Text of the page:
No, I'm not Jewish. But a good friend of mine is, and when I posed the question "can feminism and religion truly coexist?" she was the first person to step up to the plate.
I consider myself a Unitarian Universalist, humanitarian, secular humanist - whatever you want to call it - so I know next to nothing about the inner mechanations of the major world religions. I wanted to write about feminism and Christianity, feminism and Islam, feminism and Buddhism (and so on), but it would be pretty hypocritical/stupid of me to try to write when I'm not "on the inside," if that makes sense.
Here to speak on behalf of Judaism is my good friend Talia, authoress of a blog cleverly titled Star of Davida. Talia describes herself as "A loudmouth, opinionated teenage Femidox (feminist Orthodox) Jew with a love of unadulterated Judaism, a fascination with her people's historical women, and way too much time on her hands," so you can bet her blog is worth checking out!
Here's what she said in response to my question:
"In June, someone asked me what my summer plans were. 'Well, I’m going to work on my Jewish feminist blog Star of Davida,' I replied. The person I was talking to looked confused. I could tell he was holding back from saying, 'Jewish? And feminist? Did I hear you right?'
It’s a reaction I’ve gotten from quite a few people; no one seems to be able to comprehend an Orthodox Jewwho’s also a feminist. I find it kind sad that Judaism, a religion that is so feminist, has been labeled as a patriarchal, sexist religion when it’s really not. The Torah, the central holy book of Judaism, continually affirms women’s equality.
When the Jews were given the Torah, God said to Moses, “So shall you say to the House of Jacob and the Children of Israel” (Exodus 19:3). The term “Children of Israel” is how the Bible refers to the Jewish nation, so commentators question the seemingly-extra “House of Jacob.” Most explain that “House of Jacob” refers to the women, while “Children of Israel” refers to the men. The commentators (who lived in medieval communities not famed for being pro-feminist) next question why it puts the women before the men.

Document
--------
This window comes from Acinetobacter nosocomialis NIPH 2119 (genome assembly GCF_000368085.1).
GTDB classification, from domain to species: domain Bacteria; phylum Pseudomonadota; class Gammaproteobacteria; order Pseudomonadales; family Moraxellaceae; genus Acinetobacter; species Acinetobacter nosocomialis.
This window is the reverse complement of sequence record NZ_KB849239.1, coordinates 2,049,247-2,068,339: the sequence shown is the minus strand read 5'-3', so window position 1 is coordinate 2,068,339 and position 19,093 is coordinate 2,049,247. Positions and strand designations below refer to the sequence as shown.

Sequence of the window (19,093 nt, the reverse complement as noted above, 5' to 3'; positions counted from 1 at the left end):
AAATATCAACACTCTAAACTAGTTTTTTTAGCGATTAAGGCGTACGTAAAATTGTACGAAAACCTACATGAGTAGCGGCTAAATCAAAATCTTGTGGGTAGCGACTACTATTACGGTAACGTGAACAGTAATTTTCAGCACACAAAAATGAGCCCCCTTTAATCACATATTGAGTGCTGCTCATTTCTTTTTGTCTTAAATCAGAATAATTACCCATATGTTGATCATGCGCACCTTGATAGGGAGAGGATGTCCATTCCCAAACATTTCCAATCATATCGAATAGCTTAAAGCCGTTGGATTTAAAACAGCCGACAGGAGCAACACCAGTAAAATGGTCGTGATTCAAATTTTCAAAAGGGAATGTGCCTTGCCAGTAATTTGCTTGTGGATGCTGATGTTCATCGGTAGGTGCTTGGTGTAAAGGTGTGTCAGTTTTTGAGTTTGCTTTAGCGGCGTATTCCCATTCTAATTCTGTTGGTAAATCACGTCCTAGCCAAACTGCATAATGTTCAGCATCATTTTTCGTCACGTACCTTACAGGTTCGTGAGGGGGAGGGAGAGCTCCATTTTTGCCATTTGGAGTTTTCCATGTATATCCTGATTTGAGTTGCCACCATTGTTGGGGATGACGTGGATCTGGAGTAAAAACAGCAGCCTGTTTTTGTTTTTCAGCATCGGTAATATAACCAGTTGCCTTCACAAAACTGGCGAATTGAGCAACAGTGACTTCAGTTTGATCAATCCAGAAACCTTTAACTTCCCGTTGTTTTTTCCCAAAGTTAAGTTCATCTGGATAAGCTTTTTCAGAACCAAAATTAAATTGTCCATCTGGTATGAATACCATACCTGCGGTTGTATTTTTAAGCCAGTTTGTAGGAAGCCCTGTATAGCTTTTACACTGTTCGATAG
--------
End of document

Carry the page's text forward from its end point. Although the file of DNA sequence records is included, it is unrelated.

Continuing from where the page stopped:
At Creation, God created Adam and told him not to eat from the Tree of Knowledge. God then created Eve, but did not tell her to abstain from the Tree directly, leaving it to Adam to pass on the message. The snake was then able to convince Eve to eat from the Tree of Knowledge, Eve convinced Adam, and the two were expelled from the Garden of Eden.
Seeing how it didn’t work out so well when God didn’t command womankind, God made up for it and commanded the women first at the giving of the Torah. It worked this time: when Moses didn’t come down from Mount Sinai on the expected date and the Jews created the Golden Calf as his replacement, the women didn’t participate.
This is one example of many in Judaism that shows that neither men nor women should have supremacy. Having ovaries does not make someone less of a person, and Judaism is fully aware of the fact. God wants equality for all people, of any gender, race, or religion."
Well, what's your opinion? Can feminism and religion truly coexist? Whether you're Christian, Jewish, Muslim, Buddhist, Hindu, athiest, agnostic, or a Unitarian like me, send me your answers! I'd love to hear from you and publish your thoughts in an upcoming post, along with your name, blog, and anything else you'd like to promote. Check out the submission rules here.